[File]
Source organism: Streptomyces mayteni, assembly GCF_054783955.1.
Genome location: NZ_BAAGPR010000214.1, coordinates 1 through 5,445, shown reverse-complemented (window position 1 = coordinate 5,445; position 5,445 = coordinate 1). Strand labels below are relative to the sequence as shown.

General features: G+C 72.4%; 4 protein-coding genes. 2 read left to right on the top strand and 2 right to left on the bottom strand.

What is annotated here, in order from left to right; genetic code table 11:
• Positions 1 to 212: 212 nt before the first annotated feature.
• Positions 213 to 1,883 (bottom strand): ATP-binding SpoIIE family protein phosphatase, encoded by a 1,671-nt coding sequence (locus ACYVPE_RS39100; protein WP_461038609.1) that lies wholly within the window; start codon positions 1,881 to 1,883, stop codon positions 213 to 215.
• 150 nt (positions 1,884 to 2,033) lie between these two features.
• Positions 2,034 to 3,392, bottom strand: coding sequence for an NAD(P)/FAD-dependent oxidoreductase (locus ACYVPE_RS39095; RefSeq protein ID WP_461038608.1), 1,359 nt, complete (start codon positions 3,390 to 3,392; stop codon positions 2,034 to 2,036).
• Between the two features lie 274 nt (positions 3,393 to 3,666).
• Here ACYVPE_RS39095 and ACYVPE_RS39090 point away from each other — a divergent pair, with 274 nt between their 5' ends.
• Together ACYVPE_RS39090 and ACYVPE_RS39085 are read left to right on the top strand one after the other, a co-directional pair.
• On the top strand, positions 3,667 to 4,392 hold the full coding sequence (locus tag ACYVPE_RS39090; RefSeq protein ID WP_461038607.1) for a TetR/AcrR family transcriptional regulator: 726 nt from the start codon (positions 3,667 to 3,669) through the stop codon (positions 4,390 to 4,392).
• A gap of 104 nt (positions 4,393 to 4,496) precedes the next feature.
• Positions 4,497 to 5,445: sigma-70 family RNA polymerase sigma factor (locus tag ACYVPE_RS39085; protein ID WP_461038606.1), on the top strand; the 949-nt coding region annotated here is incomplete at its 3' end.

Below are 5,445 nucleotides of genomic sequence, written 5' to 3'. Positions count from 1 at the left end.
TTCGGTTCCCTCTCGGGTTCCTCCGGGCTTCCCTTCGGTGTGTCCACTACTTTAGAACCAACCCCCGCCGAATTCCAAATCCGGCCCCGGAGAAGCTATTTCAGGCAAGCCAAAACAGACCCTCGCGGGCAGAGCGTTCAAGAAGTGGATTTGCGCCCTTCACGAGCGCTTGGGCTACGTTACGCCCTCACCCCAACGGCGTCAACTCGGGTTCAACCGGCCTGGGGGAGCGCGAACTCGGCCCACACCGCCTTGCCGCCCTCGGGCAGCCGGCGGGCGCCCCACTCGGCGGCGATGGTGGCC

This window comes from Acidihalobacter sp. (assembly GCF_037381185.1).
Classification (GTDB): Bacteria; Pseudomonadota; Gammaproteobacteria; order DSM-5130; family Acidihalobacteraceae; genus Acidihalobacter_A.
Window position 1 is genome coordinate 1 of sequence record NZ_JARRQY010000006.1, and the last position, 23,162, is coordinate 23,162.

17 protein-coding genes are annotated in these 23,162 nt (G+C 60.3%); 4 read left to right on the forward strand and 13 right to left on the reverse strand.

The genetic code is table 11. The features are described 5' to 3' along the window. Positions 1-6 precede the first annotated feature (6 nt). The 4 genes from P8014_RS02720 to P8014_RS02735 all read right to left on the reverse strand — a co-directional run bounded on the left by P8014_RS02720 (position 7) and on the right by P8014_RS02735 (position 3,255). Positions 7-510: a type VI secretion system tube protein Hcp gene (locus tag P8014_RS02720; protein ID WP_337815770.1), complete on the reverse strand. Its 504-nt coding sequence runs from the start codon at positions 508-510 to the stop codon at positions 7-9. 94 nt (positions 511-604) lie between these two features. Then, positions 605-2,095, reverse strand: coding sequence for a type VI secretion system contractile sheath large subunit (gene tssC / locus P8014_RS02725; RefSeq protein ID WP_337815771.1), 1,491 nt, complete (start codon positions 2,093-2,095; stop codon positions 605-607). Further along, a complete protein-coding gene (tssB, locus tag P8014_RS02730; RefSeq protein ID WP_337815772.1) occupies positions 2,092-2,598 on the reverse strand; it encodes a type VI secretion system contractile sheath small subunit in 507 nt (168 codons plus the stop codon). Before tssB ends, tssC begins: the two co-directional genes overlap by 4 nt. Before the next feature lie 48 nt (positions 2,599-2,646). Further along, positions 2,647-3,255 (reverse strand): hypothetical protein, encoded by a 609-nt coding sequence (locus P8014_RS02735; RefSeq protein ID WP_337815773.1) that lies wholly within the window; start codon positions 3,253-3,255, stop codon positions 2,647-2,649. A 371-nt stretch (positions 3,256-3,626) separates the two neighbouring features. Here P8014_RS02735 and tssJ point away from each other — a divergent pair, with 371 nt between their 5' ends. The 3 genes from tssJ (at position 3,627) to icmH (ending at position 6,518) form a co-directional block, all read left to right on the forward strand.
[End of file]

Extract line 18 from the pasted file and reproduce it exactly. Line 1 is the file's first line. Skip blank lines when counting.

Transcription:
Classification (GTDB): Bacteria; Pseudomonadota; Gammaproteobacteria; order DSM-5130; family Acidihalobacteraceae; genus Acidihalobacter_A.